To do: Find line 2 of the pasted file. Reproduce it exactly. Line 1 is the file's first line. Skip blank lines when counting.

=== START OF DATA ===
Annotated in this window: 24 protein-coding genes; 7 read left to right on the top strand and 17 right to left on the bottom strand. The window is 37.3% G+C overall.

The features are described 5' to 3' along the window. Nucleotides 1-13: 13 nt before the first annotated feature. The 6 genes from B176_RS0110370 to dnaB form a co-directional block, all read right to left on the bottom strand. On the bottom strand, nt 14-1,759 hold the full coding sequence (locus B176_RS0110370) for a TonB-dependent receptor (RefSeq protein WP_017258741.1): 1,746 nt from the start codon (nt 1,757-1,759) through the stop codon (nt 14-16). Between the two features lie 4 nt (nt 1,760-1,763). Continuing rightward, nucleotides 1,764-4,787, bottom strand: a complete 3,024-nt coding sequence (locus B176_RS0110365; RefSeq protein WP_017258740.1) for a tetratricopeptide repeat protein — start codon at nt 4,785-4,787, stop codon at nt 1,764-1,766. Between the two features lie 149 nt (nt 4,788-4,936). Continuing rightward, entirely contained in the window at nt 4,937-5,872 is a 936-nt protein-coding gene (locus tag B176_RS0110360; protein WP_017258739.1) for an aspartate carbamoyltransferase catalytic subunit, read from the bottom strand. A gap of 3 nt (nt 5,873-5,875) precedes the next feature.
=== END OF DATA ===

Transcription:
The features are described 5' to 3' along the window. Nucleotides 1-13: 13 nt before the first annotated feature. The 6 genes from B176_RS0110370 to dnaB form a co-directional block, all read right to left on the bottom strand. On the bottom strand, nt 14-1,759 hold the full coding sequence (locus B176_RS0110370) for a TonB-dependent receptor (RefSeq protein WP_017258741.1): 1,746 nt from the start codon (nt 1,757-1,759) through the stop codon (nt 14-16). Between the two features lie 4 nt (nt 1,760-1,763). Continuing rightward, nucleotides 1,764-4,787, bottom strand: a complete 3,024-nt coding sequence (locus B176_RS0110365; RefSeq protein WP_017258740.1) for a tetratricopeptide repeat protein — start codon at nt 4,785-4,787, stop codon at nt 1,764-1,766. Between the two features lie 149 nt (nt 4,788-4,936). Continuing rightward, entirely contained in the window at nt 4,937-5,872 is a 936-nt protein-coding gene (locus tag B176_RS0110360; protein WP_017258739.1) for an aspartate carbamoyltransferase catalytic subunit, read from the bottom strand. A gap of 3 nt (nt 5,873-5,875) precedes the next feature.